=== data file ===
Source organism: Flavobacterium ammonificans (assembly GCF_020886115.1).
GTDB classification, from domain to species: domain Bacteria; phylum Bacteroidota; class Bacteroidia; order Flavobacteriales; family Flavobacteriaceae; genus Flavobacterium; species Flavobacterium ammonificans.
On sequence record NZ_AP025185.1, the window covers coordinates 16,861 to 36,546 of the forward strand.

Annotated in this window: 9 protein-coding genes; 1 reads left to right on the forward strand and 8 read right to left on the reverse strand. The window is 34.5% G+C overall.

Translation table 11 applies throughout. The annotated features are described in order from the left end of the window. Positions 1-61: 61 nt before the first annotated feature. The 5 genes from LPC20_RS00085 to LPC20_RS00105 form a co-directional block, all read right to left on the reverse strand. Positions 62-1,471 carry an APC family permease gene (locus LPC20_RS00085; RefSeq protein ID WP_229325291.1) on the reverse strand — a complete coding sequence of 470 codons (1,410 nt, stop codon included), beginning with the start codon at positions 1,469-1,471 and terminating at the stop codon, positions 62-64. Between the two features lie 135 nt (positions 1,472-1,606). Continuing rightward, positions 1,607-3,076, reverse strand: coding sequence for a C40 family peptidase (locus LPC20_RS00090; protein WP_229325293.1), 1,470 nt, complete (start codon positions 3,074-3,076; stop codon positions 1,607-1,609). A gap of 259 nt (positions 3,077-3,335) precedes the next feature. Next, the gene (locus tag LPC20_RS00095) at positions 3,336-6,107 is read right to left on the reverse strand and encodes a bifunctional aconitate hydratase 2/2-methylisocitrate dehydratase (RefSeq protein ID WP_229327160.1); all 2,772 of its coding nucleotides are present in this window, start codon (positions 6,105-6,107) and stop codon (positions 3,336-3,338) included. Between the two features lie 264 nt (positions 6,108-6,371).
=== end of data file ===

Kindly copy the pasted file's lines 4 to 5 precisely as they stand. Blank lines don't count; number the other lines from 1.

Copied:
Annotated in this window: 9 protein-coding genes; 1 reads left to right on the forward strand and 8 read right to left on the reverse strand. The window is 34.5% G+C overall.

Translation table 11 applies throughout. The annotated features are described in order from the left end of the window. Positions 1-61: 61 nt before the first annotated feature. The 5 genes from LPC20_RS00085 to LPC20_RS00105 form a co-directional block, all read right to left on the reverse strand. Positions 62-1,471 carry an APC family permease gene (locus LPC20_RS00085; RefSeq protein ID WP_229325291.1) on the reverse strand — a complete coding sequence of 470 codons (1,410 nt, stop codon included), beginning with the start codon at positions 1,469-1,471 and terminating at the stop codon, positions 62-64. Between the two features lie 135 nt (positions 1,472-1,606). Continuing rightward, positions 1,607-3,076, reverse strand: coding sequence for a C40 family peptidase (locus LPC20_RS00090; protein WP_229325293.1), 1,470 nt, complete (start codon positions 3,074-3,076; stop codon positions 1,607-1,609). A gap of 259 nt (positions 3,077-3,335) precedes the next feature. Next, the gene (locus tag LPC20_RS00095) at positions 3,336-6,107 is read right to left on the reverse strand and encodes a bifunctional aconitate hydratase 2/2-methylisocitrate dehydratase (RefSeq protein ID WP_229327160.1); all 2,772 of its coding nucleotides are present in this window, start codon (positions 6,105-6,107) and stop codon (positions 3,336-3,338) included. Between the two features lie 264 nt (positions 6,108-6,371).